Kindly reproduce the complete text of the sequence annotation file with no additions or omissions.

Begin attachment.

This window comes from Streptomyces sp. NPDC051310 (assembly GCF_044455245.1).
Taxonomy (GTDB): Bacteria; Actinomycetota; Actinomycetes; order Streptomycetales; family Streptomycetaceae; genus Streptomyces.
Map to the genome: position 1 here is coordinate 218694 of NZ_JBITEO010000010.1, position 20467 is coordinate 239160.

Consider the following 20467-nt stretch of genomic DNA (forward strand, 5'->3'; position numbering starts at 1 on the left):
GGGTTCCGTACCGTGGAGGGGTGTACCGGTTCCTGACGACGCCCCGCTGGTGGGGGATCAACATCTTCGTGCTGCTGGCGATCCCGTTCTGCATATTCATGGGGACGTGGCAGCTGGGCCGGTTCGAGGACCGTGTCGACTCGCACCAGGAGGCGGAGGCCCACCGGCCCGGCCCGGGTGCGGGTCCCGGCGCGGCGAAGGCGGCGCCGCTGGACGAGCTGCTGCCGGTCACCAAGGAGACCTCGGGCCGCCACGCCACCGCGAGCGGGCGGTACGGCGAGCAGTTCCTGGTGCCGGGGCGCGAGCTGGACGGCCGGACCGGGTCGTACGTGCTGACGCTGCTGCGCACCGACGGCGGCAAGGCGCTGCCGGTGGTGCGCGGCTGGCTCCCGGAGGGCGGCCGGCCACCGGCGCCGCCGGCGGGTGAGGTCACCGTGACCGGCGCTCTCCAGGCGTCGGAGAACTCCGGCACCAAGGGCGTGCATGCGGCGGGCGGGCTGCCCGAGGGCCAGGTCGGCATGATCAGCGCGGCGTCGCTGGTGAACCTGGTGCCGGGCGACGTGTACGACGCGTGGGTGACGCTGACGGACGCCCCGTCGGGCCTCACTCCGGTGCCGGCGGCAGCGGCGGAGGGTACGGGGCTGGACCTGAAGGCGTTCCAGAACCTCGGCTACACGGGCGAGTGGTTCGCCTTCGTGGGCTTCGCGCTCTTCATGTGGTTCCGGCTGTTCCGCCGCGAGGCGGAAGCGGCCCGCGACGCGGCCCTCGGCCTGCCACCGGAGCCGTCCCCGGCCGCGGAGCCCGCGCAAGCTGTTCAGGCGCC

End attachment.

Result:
This window comes from Streptomyces sp. NPDC051310 (assembly GCF_044455245.1).
Taxonomy (GTDB): Bacteria; Actinomycetota; Actinomycetes; order Streptomycetales; family Streptomycetaceae; genus Streptomyces.
Map to the genome: position 1 here is coordinate 218694 of NZ_JBITEO010000010.1, position 20467 is coordinate 239160.

Consider the following 20467-nt stretch of genomic DNA (forward strand, 5'->3'; position numbering starts at 1 on the left):
GGGTTCCGTACCGTGGAGGGGTGTACCGGTTCCTGACGACGCCCCGCTGGTGGGGGATCAACATCTTCGTGCTGCTGGCGATCCCGTTCTGCATATTCATGGGGACGTGGCAGCTGGGCCGGTTCGAGGACCGTGTCGACTCGCACCAGGAGGCGGAGGCCCACCGGCCCGGCCCGGGTGCGGGTCCCGGCGCGGCGAAGGCGGCGCCGCTGGACGAGCTGCTGCCGGTCACCAAGGAGACCTCGGGCCGCCACGCCACCGCGAGCGGGCGGTACGGCGAGCAGTTCCTGGTGCCGGGGCGCGAGCTGGACGGCCGGACCGGGTCGTACGTGCTGACGCTGCTGCGCACCGACGGCGGCAAGGCGCTGCCGGTGGTGCGCGGCTGGCTCCCGGAGGGCGGCCGGCCACCGGCGCCGCCGGCGGGTGAGGTCACCGTGACCGGCGCTCTCCAGGCGTCGGAGAACTCCGGCACCAAGGGCGTGCATGCGGCGGGCGGGCTGCCCGAGGGCCAGGTCGGCATGATCAGCGCGGCGTCGCTGGTGAACCTGGTGCCGGGCGACGTGTACGACGCGTGGGTGACGCTGACGGACGCCCCGTCGGGCCTCACTCCGGTGCCGGCGGCAGCGGCGGAGGGTACGGGGCTGGACCTGAAGGCGTTCCAGAACCTCGGCTACACGGGCGAGTGGTTCGCCTTCGTGGGCTTCGCGCTCTTCATGTGGTTCCGGCTGTTCCGCCGCGAGGCGGAAGCGGCCCGCGACGCGGCCCTCGGCCTGCCACCGGAGCCGTCCCCGGCCGCGGAGCCCGCGCAAGCTGTTCAGGCGCC